Users may use encryption keys to send encrypted files as email attachments.
Users may use encryption keys to send encrypted files as email attachments.

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Discussion Comments


@spreadsheet, while I can sympathize for your reaction and discouragement about illegal groups of hackers destroying the very financial fabric of our lives, it is important to be noted that much more money is spent in the legal market then in the black market in terms of encryption.

This doesn't directly correlate to safety or security with our coding but it does go to show that there are many more good guys working on new and secure encryption keys then there are bad guys trying to crack them.

Computer security and encryption is a multi-billion dollar market industry and thousands of trained and highly intelligent professionals fill the cubicles of these high-tech firms. This doesn't even include the highly-specialized military and government functions and employees that create a security for our societies protection.

Sure, the production and creation of such systems is often privately contracted from outside the military but I can assure you that such measures are far beyond what is available to the civilian market.

So when you are up late at night worrying about your 401k or the crooked looking clerk at the gas station and what he did with your credit card, just remember, trained and education security professionals are working around the clock to bring you the best available means of electronic encryption.


Unfortunately, as much as we might want a warm and fuzzy feeling from having our most sensitive of data being passed around on plastic based magnetic strips, the reality is much different.

Encryption keys are just begging to be broken by a variety of groups around the world that have nothing but bad intent with your financial records. Cracking groups will often spend months on a single project that can potentially yield millions of dollars in scammed money and information.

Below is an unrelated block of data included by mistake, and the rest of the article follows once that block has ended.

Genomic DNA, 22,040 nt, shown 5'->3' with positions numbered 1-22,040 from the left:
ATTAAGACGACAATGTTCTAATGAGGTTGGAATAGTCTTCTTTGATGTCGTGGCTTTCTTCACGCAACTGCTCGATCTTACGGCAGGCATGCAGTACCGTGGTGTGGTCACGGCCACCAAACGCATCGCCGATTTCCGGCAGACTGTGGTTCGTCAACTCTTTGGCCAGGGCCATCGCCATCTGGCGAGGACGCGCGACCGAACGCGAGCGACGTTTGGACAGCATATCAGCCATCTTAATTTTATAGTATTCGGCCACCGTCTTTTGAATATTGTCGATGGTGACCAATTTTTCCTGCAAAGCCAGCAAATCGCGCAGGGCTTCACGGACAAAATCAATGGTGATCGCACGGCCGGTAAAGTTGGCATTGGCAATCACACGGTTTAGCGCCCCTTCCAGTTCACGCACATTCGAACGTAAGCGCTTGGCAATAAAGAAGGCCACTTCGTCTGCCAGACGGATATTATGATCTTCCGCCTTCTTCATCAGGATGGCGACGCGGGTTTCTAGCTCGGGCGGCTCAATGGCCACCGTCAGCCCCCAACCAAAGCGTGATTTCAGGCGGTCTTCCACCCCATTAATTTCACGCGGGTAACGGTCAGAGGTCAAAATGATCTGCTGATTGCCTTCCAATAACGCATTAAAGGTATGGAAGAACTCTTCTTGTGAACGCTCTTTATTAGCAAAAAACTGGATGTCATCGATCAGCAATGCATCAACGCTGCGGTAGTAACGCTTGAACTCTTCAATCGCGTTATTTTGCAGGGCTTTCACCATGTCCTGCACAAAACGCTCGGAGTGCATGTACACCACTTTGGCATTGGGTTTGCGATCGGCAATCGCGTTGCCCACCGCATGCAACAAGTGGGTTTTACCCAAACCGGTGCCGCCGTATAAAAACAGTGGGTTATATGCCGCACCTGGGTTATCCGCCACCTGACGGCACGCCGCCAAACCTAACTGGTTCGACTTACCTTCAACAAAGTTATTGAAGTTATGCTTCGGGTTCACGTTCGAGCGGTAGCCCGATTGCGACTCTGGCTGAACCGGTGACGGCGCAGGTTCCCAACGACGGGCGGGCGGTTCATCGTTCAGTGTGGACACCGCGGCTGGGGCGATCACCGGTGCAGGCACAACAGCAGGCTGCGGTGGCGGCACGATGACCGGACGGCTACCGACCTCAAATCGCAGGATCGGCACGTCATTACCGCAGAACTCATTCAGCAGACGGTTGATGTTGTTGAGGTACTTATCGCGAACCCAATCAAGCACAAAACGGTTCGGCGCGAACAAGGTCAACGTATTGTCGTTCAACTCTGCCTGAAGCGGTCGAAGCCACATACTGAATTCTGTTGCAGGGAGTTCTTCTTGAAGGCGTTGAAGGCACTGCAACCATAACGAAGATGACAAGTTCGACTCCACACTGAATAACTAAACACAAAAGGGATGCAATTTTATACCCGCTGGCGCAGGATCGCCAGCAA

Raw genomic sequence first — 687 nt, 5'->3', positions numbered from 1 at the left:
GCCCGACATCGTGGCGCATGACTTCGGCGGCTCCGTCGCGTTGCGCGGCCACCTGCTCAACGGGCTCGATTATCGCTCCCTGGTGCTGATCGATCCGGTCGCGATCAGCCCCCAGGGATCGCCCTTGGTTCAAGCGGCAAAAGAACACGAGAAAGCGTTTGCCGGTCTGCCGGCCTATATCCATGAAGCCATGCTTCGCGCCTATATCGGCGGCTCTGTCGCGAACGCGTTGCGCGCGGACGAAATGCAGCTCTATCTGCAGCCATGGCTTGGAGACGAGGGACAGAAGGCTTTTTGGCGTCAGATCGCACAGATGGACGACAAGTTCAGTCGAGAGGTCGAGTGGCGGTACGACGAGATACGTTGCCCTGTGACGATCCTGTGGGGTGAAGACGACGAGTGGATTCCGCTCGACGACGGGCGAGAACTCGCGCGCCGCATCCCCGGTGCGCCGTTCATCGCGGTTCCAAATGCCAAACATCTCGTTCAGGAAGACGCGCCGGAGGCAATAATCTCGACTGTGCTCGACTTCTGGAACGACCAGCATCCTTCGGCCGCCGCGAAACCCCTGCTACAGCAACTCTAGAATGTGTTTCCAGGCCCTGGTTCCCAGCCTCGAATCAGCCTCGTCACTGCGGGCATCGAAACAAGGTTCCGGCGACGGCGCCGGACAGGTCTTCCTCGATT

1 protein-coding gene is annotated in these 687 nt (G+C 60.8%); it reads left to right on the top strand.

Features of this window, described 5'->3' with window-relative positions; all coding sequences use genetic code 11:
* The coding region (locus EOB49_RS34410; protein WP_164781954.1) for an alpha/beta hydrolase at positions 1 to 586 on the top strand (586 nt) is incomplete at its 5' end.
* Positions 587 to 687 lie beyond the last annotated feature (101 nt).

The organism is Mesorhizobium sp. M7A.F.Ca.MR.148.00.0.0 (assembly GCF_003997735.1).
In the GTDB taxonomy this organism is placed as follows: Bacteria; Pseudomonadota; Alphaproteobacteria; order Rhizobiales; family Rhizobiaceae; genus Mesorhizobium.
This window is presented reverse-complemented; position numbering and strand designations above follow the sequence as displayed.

These crackers find is specifically challenging and rewarding to take our precious encryption keys and solve their puzzle. To them it is a game and to us a worst nightmare of losing all that we work so hard for everyday to a bunch of illicit ones and zeros flying over copper and fiber optic cables.


I don't think that the general public truly knows just how key encryption is in their daily life. Most people don't know what encryption is let alone an encryption key.

All day long as well go through life there are some very basic electronic functions that we now just pass off as normal. One of the biggest is the use of credit cards and debit card systems for the transfer of money at a point of sale.

When we visit any kind of store that allows the use of a credit or debit card for the purchase, that system in turn will encrypt you personal card information and send it electronically to the credit card company or bank that controls it.

An encryption key is used on both ends to make this common daily activity a safe reality for families and businesses across the world.

We rely so heavily on electronic communication that encryption keys really do play a bigger role in most peoples lives then they can imagine.


Many of our modern encryption techniques are based on the endeavors of Italian cryptographer Leonardo Fibonacci, who introduced the relatively simple decimal Hindu-Arabic numeral system (as opposed to the Roman numeral system).

Fibonacci discovered the Fibonacci numbers, which are a system of numbers adding the previous two positive whole integers to create a sequence which explains certain natural phenomena. Matrices formed from this system are the basis of certain cryptographies.